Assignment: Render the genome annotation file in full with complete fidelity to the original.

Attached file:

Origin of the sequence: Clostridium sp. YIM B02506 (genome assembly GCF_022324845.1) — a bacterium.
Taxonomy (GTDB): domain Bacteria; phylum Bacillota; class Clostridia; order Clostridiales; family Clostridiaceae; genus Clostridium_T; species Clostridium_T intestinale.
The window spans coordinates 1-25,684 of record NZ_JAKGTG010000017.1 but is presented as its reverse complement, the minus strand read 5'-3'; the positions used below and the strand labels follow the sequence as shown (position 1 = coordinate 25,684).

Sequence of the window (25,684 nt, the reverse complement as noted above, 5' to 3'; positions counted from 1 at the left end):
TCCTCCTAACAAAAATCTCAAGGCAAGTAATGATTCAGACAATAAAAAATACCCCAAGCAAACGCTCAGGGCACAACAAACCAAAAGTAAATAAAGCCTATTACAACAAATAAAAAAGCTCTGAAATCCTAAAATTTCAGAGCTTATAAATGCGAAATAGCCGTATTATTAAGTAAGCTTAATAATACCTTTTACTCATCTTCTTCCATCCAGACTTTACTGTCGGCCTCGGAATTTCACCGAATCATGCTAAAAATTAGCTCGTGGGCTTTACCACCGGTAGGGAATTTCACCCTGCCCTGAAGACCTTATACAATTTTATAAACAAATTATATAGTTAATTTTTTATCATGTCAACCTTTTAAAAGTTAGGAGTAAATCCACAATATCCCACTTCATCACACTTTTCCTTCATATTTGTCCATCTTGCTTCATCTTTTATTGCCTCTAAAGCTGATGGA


Origin of the sequence: Clostridium sp. YIM B02506 (genome assembly GCF_022324845.1) — a bacterium.
Taxonomy (GTDB): domain Bacteria; phylum Bacillota; class Clostridia; order Clostridiales; family Clostridiaceae; genus Clostridium_T; species Clostridium_T intestinale.
The window spans coordinates 1-25,684 of record NZ_JAKGTG010000017.1 but is presented as its reverse complement, the minus strand read 5'-3'; the positions used below and the strand labels follow the sequence as shown (position 1 = coordinate 25,684).

Sequence of the window (25,684 nt, the reverse complement as noted above, 5' to 3'; positions counted from 1 at the left end):
TCCTCCTAACAAAAATCTCAAGGCAAGTAATGATTCAGACAATAAAAAATACCCCAAGCAAACGCTCAGGGCACAACAAACCAAAAGTAAATAAAGCCTATTACAACAAATAAAAAAGCTCTGAAATCCTAAAATTTCAGAGCTTATAAATGCGAAATAGCCGTATTATTAAGTAAGCTTAATAATACCTTTTACTCATCTTCTTCCATCCAGACTTTACTGTCGGCCTCGGAATTTCACCGAATCATGCTAAAAATTAGCTCGTGGGCTTTACCACCGGTAGGGAATTTCACCCTGCCCTGAAGACCTTATACAATTTTATAAACAAATTATATAGTTAATTTTTTATCATGTCAACCTTTTAAAAGTTAGGAGTAAATCCACAATATCCCACTTCATCACACTTTTCCTTCATATTTGTCCATCTTGCTTCATCTTTTATTGCCTCTAAAGCTGATGGA